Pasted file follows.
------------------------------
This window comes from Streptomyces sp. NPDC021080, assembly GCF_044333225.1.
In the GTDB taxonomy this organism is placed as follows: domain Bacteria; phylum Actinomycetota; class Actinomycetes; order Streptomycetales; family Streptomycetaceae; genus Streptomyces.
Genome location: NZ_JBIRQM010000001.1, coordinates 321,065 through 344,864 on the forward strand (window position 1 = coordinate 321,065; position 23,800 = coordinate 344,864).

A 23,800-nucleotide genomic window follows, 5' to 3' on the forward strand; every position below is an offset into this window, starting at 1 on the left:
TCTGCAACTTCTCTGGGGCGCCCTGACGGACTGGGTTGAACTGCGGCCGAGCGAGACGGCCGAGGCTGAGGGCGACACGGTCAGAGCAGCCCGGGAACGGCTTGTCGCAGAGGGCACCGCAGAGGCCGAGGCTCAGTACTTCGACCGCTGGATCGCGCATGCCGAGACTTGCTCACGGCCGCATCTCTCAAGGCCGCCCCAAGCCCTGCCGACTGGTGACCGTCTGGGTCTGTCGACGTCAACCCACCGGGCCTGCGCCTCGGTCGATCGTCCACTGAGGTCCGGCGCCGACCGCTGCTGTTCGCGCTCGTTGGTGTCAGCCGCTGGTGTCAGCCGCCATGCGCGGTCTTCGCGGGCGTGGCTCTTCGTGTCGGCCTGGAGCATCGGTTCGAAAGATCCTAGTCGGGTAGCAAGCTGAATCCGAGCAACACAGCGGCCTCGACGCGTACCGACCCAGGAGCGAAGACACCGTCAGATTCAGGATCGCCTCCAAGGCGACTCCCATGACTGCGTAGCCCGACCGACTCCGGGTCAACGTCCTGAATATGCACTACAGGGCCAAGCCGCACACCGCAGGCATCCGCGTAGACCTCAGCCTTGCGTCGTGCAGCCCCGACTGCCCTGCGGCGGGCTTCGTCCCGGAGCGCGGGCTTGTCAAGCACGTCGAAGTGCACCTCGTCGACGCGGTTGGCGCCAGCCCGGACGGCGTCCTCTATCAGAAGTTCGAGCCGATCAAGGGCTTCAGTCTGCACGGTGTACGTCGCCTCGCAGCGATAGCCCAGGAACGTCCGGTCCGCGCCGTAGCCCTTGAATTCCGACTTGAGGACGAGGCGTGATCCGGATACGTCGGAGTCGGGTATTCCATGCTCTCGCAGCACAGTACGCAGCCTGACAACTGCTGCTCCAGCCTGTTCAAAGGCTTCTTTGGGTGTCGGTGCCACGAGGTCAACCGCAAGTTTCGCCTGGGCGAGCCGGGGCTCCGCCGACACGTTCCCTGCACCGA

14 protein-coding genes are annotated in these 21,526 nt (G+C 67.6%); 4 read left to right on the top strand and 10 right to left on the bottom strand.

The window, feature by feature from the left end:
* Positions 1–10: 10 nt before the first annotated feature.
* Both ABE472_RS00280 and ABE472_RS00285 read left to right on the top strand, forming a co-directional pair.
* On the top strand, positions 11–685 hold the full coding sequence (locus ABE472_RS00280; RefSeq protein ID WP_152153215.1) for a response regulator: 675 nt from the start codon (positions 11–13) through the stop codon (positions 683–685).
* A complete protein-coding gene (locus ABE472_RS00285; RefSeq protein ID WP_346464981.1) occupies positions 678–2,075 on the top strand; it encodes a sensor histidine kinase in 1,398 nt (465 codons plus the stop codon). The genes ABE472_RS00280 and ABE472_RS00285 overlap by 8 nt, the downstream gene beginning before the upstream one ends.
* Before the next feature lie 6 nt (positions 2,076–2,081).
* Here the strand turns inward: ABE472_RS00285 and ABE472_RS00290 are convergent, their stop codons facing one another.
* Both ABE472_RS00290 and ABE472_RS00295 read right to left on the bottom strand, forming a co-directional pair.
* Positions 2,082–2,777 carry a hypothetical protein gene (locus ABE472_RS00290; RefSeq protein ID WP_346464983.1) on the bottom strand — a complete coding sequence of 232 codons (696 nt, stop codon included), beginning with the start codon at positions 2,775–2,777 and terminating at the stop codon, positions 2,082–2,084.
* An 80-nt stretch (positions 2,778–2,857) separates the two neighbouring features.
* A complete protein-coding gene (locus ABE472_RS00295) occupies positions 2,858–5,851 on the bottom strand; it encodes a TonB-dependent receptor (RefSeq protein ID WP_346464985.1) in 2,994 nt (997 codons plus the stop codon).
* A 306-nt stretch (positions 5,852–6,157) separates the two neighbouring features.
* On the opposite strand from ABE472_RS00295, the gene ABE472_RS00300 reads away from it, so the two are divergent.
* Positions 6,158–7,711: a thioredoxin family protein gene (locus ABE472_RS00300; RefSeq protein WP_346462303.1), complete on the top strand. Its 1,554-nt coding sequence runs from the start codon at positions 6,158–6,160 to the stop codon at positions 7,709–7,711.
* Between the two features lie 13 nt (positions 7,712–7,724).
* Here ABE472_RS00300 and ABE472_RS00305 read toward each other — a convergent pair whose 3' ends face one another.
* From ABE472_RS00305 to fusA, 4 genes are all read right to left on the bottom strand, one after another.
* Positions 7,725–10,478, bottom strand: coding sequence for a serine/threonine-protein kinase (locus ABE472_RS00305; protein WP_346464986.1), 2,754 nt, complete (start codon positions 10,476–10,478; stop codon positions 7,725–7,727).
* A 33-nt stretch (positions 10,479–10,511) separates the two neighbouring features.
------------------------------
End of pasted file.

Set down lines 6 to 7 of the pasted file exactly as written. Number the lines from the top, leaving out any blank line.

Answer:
14 protein-coding genes are annotated in these 21,526 nt (G+C 67.6%); 4 read left to right on the top strand and 10 right to left on the bottom strand.

The window, feature by feature from the left end: